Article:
The housing bust is officially over.
Nine years ago, the total value of housing in the United States hit $25 trillion. Then home values started to plunge, foreclosures began to mount and a nasty recession pushed the homeownership rate to the lowest level in 30 years.
The housing bust wiped out about $7 trillion worth of ordinary Americans’ net worth—but the damage has finally been repaired. The Federal Reserve says the total value of Americans’ homes hit $25.3 trillion in the fourth quarter of 2015. That’s about $450 billion more than in the prior quarter, and a new high. Nine years after home values starting falling in 2006, the sector has finally regained its losses, as this chart shows:
It took a remarkably long time for housing wealth to get back to break-even. Financial markets recovered much faster, with total financial assets peaking at $54.3 trillion in 2007, bottoming out at $45.8 trillion in 2009, and hitting a new high of $55.1 trillion in 2011. Investors recovered all their lost financial wealth in just over four years. Today, total financial assets stand at $66.9 trillion, 23% above the prior peak. That partly reflects the Fed’s aggressive monetary stimulus policies, which pushed up stock values a lot faster than home values.
Housing has been so slow to recover for a number of reasons. The value of homes, like the value of everything, is determined by supply and demand. And demand collapsed during and after the recession, as lending standards tightened and widespread unemployment cut into income and savings. As a debt binge unwound, many consumers found themselves owing far too much to afford a home or qualify for a mortgage. And the foreclosure epidemic left many people with wrecked credit and low odds of owning again any time soon.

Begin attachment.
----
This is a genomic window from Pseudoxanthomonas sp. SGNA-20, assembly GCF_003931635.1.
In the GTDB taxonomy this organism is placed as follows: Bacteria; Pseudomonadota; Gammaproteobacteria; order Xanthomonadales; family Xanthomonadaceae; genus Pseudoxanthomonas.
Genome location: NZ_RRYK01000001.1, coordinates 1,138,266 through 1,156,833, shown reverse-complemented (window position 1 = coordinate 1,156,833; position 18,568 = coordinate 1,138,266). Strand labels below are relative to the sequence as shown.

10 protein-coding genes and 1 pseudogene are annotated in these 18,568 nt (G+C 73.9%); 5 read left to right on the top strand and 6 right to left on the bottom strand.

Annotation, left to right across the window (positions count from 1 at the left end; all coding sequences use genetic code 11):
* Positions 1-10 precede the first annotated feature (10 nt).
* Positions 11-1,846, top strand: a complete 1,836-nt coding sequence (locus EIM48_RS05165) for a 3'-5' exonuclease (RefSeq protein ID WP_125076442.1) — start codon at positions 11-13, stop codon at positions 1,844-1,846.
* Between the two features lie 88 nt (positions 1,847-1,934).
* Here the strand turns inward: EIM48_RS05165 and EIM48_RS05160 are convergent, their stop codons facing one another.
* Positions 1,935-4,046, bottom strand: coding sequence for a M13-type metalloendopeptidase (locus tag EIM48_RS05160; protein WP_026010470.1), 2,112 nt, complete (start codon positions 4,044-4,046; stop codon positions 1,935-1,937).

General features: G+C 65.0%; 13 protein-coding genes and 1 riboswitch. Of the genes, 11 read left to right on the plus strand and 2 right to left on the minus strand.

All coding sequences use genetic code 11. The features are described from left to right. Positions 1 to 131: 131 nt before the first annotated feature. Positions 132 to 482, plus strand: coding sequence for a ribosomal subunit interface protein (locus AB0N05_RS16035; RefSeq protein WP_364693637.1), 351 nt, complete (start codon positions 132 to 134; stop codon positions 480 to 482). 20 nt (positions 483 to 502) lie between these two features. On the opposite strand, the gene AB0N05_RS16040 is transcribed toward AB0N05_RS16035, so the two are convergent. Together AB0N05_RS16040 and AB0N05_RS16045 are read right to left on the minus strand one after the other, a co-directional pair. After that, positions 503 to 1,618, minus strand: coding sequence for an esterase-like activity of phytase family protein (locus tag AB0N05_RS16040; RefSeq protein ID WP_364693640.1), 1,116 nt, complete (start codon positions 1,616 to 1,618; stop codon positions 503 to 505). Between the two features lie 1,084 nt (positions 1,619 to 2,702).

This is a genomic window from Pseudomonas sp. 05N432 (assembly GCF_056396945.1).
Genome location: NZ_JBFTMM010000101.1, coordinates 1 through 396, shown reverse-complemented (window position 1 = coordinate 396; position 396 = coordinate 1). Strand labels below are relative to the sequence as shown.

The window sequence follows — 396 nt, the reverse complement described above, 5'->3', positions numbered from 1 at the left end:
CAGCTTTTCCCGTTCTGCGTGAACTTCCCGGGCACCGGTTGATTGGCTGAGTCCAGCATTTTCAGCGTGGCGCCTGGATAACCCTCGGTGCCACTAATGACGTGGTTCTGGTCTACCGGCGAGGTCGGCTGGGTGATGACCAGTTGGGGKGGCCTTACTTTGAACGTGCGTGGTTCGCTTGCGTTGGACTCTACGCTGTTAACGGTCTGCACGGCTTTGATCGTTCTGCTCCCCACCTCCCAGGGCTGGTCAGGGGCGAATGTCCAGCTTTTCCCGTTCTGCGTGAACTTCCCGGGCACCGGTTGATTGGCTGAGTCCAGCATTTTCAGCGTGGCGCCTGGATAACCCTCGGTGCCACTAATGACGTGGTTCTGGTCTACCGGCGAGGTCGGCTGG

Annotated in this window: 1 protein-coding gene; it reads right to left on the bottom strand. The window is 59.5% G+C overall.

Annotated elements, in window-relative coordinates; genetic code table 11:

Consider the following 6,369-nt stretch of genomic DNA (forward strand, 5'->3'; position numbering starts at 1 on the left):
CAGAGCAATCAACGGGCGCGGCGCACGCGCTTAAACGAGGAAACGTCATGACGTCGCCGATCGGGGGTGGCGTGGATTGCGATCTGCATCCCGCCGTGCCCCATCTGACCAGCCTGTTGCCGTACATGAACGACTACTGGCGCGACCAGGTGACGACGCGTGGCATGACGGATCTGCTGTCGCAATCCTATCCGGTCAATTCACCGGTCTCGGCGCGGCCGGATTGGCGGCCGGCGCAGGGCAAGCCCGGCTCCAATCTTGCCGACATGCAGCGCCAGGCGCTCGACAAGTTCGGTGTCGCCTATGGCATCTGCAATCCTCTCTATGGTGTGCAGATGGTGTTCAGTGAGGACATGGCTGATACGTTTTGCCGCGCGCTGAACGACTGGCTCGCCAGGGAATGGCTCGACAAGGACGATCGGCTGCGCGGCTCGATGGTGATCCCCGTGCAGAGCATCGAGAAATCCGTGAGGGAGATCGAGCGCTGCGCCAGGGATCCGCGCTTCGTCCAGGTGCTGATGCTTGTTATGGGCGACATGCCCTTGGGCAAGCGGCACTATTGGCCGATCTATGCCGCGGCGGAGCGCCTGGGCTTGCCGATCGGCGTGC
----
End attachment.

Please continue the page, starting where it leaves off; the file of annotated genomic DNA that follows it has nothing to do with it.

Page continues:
Housing isn’t completely back to normal. The Case-Shiller national home-price index is still slightly below its 2006 peak, so while the total net worth of homes is at a new high, the average price of a home is still about 5% below the all-time high, according to the index. That indicates more homes with a higher total value, but a slightly lower average price.
The sales pace of both new and existing homes is still below historical averages, with young buyers waiting far longer to purchase a first home. Part of the problem is a shortage of starter homes, a result of fewer people upgrading from their first home to a larger second one. And median household income, adjusted for inflation, is still slightly below where it was in 2000, showing that ordinary families remain under financial stress.
But rising home values and improving net worth are an important part of the solution. As home values increase, owners who might have been under water a few years ago -- owing more than their home was worth -- will rise above the water line and be able to sell without losing money. That will boost the inventory of homes for sale and make room for more first-time buyers. A more stable housing market, in turn, makes the overall economy stronger, banks more willing to lend, and consumers a bit cheerier. It’s about time.
Rick Newman’s latest book is Liberty for All: A Manifesto for Reclaiming Financial and Political Freedom. Follow him on Twitter: @rickjnewman .